Toward the end of what was for many a long cold winter, ACIS 2015 was held in the appropriately balmy setting of Fort Lauderdale, Florida. In spite of its laidback mood, and the dangerous proximity of the beach, this was a purposeful and well-planned conference, stimulating and convivial in equal measure. One of the best reasons for staying indoors proved to be the series of poetry roundtables, devised by Eric Falci and ably chaired by Guinn Batten, Patricia Coughlan and Ellen Scheible, all of whom led memorable and stimulating conversations on each of four contemporary Irish poets—Eavan Boland, Eiléan Ní Chuilleanáin, Seamus Heaney, and Thomas Kinsella. The roundtable format enabled both free and focused discussion on the most recent collection by these poets, on the concept of late work, and on how we might read and teach the poet’s oeuvre. Each session offered fresh perspectives and points of continuity, creating a dialogue that extended over the course of the conference.
Among the formal papers too poetry featured strongly, with panels dedicated to Louis MacNeice and to Seamus Heaney, as well as a thematic concentration on questions of space and place. Sustained interest in the work of Sinead Morrissey opened her work to new readings but also reflected a continuing engagement with identity politics in Northern Ireland. In addition, we were fortunate to have a wonderful group of poets available to read from their own work. Notwithstanding these poetic pleasures, fiction was by far the most prevalent mode at ACIS, with an emphasis on contemporary writers such as Patrick McCabe, Colum McCann, and Colm Toibin, as well as thriller and detective genres. There was a welcome engagement with some comparatively neglected figures, such as Brinsley MacNamara and Bryan MacMahon. Yet the giant of modern Irish fiction continued to be the dominant subject of papers. The final score? Joyce 16; Yeats 2. No penalty shootout required.
The expanded contexts within which Irish identity can be explored—its folk traditions and popular culture, such as sport and dance—enriched the broader debates and provided some conference highlights: Rhona Richman Kenneally, speaking on Maura Laverty’s food writing, demonstrated the need to move beyond familiar paradigms in exploring the dynamics of relationship in modern Irish culture. In an equally stimulating and thought-provoking way, race relations in the nineteenth century were the focus of Marjorie Howes’ plenary lecture. Through the figures of William Lloyd Garrison and Daniel O’Connell, and especially their representation in print, she traced attitudes towards abolitionism among Irish immigrants in America. Irish-America was naturally an important feature of the conference as a whole, both in dynamic explorations of social and political history as well as in literary texts, especially those by women writers.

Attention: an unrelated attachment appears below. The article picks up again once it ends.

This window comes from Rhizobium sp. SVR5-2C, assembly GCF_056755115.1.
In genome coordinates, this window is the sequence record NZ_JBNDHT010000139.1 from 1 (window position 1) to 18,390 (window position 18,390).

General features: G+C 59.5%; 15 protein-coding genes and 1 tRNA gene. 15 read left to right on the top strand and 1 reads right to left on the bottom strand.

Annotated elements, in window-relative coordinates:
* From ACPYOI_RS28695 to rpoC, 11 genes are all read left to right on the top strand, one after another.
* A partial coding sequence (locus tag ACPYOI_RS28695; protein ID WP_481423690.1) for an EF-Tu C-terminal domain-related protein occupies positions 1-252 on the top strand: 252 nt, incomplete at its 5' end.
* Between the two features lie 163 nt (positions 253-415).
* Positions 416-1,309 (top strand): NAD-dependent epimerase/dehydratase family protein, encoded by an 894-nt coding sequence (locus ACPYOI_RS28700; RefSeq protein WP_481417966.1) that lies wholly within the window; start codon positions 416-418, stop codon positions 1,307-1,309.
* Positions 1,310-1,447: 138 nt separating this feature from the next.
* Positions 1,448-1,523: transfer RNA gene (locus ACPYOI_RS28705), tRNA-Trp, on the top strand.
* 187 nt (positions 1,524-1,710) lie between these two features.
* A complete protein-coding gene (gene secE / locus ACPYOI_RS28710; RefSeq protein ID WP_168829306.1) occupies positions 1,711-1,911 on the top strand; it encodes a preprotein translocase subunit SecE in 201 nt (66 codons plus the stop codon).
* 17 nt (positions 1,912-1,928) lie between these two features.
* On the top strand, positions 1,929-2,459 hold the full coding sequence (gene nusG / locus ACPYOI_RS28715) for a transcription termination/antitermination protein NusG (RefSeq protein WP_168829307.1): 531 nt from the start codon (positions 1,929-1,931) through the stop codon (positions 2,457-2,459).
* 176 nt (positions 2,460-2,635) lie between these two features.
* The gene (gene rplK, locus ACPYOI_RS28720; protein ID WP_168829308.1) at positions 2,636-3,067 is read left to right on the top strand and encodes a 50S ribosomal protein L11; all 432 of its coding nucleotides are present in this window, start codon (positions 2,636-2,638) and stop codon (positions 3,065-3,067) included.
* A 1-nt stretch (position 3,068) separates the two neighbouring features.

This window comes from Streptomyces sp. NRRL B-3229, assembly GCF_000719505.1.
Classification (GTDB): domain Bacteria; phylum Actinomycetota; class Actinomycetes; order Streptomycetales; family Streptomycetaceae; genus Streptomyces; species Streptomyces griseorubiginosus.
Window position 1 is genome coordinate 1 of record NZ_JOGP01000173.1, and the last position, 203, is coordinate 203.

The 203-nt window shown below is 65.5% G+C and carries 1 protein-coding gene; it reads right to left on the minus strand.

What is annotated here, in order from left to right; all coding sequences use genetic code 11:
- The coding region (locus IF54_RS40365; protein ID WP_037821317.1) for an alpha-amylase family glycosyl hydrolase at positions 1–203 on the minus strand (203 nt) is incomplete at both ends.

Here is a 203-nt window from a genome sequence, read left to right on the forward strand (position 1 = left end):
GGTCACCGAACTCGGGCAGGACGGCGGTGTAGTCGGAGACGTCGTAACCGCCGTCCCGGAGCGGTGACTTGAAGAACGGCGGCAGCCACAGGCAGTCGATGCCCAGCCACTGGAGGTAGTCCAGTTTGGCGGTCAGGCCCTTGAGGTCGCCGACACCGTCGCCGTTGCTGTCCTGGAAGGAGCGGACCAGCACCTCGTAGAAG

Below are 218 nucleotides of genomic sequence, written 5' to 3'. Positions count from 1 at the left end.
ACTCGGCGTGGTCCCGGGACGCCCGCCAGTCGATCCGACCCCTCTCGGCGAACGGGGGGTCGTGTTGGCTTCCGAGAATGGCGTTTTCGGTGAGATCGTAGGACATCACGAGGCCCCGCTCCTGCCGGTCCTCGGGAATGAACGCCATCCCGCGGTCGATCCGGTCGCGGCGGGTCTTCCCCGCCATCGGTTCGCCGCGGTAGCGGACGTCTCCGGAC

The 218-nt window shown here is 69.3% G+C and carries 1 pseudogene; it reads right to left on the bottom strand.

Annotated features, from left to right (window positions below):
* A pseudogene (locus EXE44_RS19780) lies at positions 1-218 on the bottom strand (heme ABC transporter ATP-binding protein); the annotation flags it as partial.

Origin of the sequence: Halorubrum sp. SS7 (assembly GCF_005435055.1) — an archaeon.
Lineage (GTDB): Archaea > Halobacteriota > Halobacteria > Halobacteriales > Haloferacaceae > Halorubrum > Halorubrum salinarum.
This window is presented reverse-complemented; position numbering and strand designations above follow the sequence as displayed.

Biopolitics—particularly well served at ACIS 2014—is a continuing preoccupation, though this time (surprisingly) the emphasis tended towards the historical, rather than the contemporary. The exception was Moynagh Sullivan’s plenary—a landmark reading of Emma Donoghue’s Room through theories of the maternal. Here ideas of containment are made central to our understanding of the place of the child in recent Irish history, revealing the role of theoretical discourse in helping us to grapple with contemporary crises. Environmental issues, also of pressing importance, had a limited airing only at the conference, though the “Eco-Ireland” panel offered thought-provoking papers and Kathryn Kirkpatrick’s examination of animals in Paula Meehan’s Ireland Chair of Poetry lectures opened an important channel between poetic and critical performance. More indirectly, sustainability—both textual and disciplinary—underpinned panels dealing with digital projects, where theoretical and methodological perspectives on the important intersection between the Digital Humanities and Irish Studies offered new possibilities for future research.